Thursday, February 11, 2010

Mani Ayer's two-word mantra

S. R. Mani Ayer,Former Managing Director, Ogilvy & Mather

Ayer was visiting Chennai. I presented with great enthusiasm a campaign we had developed for a client. Little did I know about the two-word weapon he would use to assess it.

Ayer put every advertisement to the ‘So what?' test. It was the quickest way to check for relevance. How does it matter to the audience? How does it matter to the client? Often, these two words removed the puff and helped us discover the essence of what we wanted to say. Much as we dreaded the sessions where we laid out advertising strategies and creative work to SRA, the discussions that ensued were enriching.

Ayer hired me at Ogilvy Benson & Mather in 1975. In my very first interview on December 2, 1974, he said, “I will hire you. I don't know when and where.”

I did not know how to react to this. I asked him if I could call up to find out. “Sure. Once a week.” Thereafter from December until March, I called him every Thursday at 9:15 a.m. sharp. The conversation was simple.
“Good Morning, Mr Ayer. Sridhar here. Any news for me, Mr Ayer?”
“Not yet. Keep in touch.”
Finally, he gave me my letter in March 1975. He sent me to Chennai soon thereafter.

October 11, 1976. Four of us from Chennai had come to Mumbai to attend an account management training programme. Three of my colleagues died in an air crash that morning. I had stayed back to visit my sister, but the Times of India had also carried my name in the list of passengers who were killed. On hearing the news, I rushed to Apeejay House.

Ayer was visibly relieved to see me. You could see he was disturbed but he had to take charge and move on. He asked me, “Is it OK for you to fly this evening?” I returned to Chennai and he arrived the next day.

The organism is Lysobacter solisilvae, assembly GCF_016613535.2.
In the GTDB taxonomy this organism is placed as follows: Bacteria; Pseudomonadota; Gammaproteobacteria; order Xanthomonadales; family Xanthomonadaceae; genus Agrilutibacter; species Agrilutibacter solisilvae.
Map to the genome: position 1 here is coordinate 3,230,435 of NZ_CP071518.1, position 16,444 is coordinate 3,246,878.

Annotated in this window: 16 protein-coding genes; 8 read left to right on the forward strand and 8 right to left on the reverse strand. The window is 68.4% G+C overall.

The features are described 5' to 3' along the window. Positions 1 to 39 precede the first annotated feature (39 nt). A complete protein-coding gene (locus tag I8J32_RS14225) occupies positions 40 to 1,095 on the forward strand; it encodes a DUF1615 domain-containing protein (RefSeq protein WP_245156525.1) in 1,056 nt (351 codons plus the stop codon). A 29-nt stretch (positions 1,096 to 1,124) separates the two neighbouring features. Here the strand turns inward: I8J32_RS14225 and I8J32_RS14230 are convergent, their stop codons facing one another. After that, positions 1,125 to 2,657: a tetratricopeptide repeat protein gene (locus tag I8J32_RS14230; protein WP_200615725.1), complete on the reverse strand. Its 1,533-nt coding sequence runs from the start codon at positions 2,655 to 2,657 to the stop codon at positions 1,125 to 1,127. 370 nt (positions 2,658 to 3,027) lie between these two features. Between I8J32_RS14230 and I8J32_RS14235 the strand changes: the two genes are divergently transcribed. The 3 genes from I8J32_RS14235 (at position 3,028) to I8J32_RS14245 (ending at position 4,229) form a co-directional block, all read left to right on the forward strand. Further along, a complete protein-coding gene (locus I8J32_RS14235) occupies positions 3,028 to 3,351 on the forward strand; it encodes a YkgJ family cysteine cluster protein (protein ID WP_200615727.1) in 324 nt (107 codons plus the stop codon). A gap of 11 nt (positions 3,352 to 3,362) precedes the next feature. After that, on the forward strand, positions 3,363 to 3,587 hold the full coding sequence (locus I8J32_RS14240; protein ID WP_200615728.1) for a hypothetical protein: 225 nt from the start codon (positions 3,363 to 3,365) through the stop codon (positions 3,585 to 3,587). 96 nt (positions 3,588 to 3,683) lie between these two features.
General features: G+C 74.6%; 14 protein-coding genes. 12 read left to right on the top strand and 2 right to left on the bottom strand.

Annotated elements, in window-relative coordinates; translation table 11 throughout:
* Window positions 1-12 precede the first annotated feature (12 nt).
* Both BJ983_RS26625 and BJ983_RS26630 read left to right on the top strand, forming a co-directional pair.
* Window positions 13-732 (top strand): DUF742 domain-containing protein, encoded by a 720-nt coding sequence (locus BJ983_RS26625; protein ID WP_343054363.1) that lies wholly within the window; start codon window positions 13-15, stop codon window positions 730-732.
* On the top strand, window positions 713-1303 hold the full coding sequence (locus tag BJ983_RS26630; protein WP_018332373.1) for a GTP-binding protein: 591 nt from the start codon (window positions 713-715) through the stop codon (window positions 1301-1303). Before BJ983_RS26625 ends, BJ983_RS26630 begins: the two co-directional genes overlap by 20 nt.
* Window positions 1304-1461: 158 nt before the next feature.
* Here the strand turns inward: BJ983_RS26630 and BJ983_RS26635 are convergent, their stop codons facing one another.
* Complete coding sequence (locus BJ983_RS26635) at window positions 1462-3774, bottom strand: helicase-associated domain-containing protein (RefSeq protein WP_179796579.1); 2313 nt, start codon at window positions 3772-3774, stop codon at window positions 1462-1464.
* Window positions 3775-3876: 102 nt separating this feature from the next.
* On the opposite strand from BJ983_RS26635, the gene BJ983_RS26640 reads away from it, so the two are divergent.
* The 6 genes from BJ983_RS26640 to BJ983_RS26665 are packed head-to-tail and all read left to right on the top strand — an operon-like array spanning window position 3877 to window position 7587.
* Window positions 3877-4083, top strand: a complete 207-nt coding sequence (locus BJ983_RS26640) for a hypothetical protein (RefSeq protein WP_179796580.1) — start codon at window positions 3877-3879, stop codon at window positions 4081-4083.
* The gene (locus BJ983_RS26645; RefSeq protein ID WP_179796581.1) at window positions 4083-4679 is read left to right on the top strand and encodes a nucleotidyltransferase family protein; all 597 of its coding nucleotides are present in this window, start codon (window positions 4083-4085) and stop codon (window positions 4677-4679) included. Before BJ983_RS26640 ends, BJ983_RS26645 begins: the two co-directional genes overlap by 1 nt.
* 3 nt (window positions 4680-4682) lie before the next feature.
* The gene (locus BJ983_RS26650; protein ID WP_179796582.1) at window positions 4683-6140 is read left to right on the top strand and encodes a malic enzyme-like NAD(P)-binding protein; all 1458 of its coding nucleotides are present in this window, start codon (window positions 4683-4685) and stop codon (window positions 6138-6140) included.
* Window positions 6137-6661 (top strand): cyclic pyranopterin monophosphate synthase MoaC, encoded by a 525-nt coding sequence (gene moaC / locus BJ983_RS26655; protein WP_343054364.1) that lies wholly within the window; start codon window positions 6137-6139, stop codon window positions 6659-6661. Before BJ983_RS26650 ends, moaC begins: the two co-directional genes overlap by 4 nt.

I saw a great leader, a compassionate human in action in the days that followed. I accompanied him on his visits to the families. He quickly put together a team to run OBM, Chennai. Supriya Das from our Kolkata office moved in to run the office until we could hire a manager. Mohan Menon moved from Mumbai to look after the Creative Department.
Ayer would fly in every week to meet clients, spend time with us and keep us going.

There used to be a Southern Railway Canteen opposite Higginbotham's. We used to have curd rice for lunch there. Ayer would join us for these curd rice lunches.

He and I used to visit Bangalore to meet Vijaya Bank and Binny's. We used to take the Bangalore mail and stay at Barton Court. Travelling with Ayer was an extraordinary experience. He was a fund of knowledge and a great storyteller. I remember one particular trip when we spoke throughout the night until we arrived in Bangalore.

As he helped me grow in the organisation, I began to understand this extraordinary person. Plagued by self-doubt, I often went to him with my resignation. He would listen to me with infinite patience, give me tips on what to do, and I would go back confident and happy. It was like talking to a therapist. He made me feel valued, respected and important. Many of us proudly call ourselves graduates of the Ayer school. He helped us realise our potential — he nurtured us as he would plants in a garden.

When Suresh Mullick passed away, he was keen to bring out a book on him and entrusted me with the task. The project did not take off for quite some time. I was embarrassed about my inaction but Ayer was kind and patient. Finally, we managed to put together an e-book on Suresh. I feel blessed he gave me a task that was dear to him.

He was a boss, a mentor, a coach, guru — no single word can describe my relationship with him. He lit a flame in each of us who worked with him. It is a flame eternal, that will continue. Those of us who were lucky enough to receive must be gracious enough to give. That is what he taught us.

(The writer is a graduate of the Ayer school.)

1 comment:

Nataraj said...

Nice article...looking forward for the copy of ebook on Sridhar...can you mail to me at thanks in advance.